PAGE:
Crawford Lewis getting a contract extension, pay raise, expense account increase and unfettered use of an automobile and credit card.

That's what "Visionary Leadership" looks like.

Next topic, please.

Peter Banks said...

DeKalb, if you want Michelle Rhee, please take her. We don't want her anymore.

Anonymous said...

Anon 2:04 PM, we will gladly trade Crawford Lewis and all of his upper level administrators from Rhee. You can even have their take home vehicles and $90k per year admin assistants.

Anonymous said...

Anon 2:04, I'm interested. Could you expand on what the issue is? Also please tell us your role with the DC school system. Are you a teacher, administrator, student, parent, bus driver, instructional specialist, vendor, ex-employee, citizen not otherwise involved in the schools, or what?

Our offer to trade is still on the table. We'll send you a superintendent who's a bargain at $255K salary + $30K expenses. (Or maybe it's really $287,991.63 salary + $9,452.75 expenses, according to state records.)

Anonymous said...

@ Anon 2:04, sorry we can't take Rhee. Upon further checking Rhee has no relatives employed in the DeKalb County School System nor on the school board.

It's our practice in DeKalb that we only hire into top administrative positions if a relative was secretly involved in the hiring process.

We may be open to bribes if you want us to reconsider.

Anonymous said...

I attended the Galloway speech and was impressed with some of what Rhee has done. I was raised in the are and am familiar with the issues in DC.

I came away really impressed with her. But, a quick "Google" took that feeling away. Rhee may have some good ideas but her lack of management experience will hurt the city in the long run.

She was a teacher for a few years and then she started a coporate teach for America type thing. Knowing the right people got her into DC and she's become a MAJOR liability because she failed to read up on the rules and laws.

Then there's the recent interview where she implied that numerous teachers were sexing and beating kids. Oh and that coverup of her fiance Kevin Johnson's sex scandal really stands out.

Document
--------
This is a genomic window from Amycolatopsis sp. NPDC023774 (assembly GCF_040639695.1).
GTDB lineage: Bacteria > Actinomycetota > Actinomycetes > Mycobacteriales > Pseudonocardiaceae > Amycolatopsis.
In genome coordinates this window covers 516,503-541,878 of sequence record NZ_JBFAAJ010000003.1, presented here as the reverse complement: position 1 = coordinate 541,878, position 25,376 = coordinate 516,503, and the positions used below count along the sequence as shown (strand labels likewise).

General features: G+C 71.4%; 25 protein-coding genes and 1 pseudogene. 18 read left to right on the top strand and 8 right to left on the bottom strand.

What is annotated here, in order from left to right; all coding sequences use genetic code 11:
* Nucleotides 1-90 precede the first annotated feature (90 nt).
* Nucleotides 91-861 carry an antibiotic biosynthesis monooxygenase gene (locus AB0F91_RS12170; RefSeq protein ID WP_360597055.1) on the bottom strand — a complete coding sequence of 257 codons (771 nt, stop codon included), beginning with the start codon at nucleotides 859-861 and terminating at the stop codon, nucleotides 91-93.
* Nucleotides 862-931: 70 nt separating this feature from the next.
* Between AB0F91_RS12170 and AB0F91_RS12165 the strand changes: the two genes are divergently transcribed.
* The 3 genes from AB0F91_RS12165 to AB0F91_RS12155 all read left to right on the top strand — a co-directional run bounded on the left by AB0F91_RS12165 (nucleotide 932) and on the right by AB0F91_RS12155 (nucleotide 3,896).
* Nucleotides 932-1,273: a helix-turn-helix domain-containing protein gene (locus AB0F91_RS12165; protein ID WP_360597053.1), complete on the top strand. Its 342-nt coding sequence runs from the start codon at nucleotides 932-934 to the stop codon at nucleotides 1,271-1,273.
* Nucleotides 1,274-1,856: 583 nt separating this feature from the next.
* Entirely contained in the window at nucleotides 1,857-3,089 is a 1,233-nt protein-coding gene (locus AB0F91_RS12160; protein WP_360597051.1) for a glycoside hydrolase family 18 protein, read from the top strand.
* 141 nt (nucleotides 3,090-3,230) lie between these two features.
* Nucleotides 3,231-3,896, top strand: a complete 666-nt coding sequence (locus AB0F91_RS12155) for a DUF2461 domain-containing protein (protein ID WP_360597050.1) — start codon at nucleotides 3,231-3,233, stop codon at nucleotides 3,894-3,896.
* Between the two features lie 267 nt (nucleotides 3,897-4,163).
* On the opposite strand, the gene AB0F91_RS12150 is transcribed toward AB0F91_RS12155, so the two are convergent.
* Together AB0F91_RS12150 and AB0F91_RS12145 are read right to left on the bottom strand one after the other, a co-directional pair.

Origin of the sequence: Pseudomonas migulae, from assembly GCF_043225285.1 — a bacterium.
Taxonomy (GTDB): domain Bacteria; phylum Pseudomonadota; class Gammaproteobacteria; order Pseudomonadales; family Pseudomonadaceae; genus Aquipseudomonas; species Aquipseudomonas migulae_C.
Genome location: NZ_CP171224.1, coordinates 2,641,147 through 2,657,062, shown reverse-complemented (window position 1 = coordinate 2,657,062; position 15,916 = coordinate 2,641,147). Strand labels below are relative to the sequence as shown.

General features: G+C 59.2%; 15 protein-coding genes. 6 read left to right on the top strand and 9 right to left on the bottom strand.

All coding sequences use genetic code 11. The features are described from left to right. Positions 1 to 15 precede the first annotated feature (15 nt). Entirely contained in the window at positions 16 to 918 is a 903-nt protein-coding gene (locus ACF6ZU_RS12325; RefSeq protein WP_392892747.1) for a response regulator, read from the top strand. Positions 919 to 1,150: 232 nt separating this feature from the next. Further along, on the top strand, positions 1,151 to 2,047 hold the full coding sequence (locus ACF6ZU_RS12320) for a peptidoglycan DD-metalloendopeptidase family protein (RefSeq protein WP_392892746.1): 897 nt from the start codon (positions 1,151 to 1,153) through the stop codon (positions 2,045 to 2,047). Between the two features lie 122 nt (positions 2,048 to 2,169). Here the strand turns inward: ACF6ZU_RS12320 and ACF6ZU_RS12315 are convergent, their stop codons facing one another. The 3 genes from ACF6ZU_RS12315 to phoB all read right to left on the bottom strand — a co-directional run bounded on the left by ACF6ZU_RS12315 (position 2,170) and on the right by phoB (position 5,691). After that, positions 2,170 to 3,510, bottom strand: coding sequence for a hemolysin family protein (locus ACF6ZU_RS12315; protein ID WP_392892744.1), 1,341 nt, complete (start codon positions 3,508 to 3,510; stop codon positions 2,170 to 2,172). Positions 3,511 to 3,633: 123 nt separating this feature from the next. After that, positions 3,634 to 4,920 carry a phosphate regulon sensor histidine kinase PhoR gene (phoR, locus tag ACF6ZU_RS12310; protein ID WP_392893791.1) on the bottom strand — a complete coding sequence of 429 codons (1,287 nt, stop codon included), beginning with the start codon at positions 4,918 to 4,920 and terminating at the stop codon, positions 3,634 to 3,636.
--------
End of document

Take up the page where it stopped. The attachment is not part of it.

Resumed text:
Trust me....we don't want her!

Cerebration said...

I bold-faced the quote that struck me.

“We were right. For the first time we ensured that every single school had an art teacher, a music teacher, a physical education coach and a school nurse,” she said, speaking of how the school closures helped the district. “Sometimes you’ve got to make the hard decisions because you know where you’re going to end up before everyone else does.”

Dr. Lewis has so far only said that principals have to deal with their FTE credits and that smaller schools will have to do without. So far - redistricting has been tabled over and over.

Anonymous said...

Yes, Ms. Rhee may have made errors because she has inexperience, but her heart is for the kids and wants the best education for the children in D.C. Lewis doesn't seem to give a rats a** about the kids in DeKalb.

I'd take someone who wanted the best for the children and their education than the foolish that we have now.

Dekalbparent said...

The "Baby Blues" stlogrip in today's AJC just about sums things up for me. I don't know if there is any way to post it on the blog, but if you can, just go read it.

Cere - I tried going out to the Baby Blues website - nothing from 2010 available. Went to AJC website, but Baby Blues is not one of the online comics. Maybe one of you sophisticates can figure out how to capture it...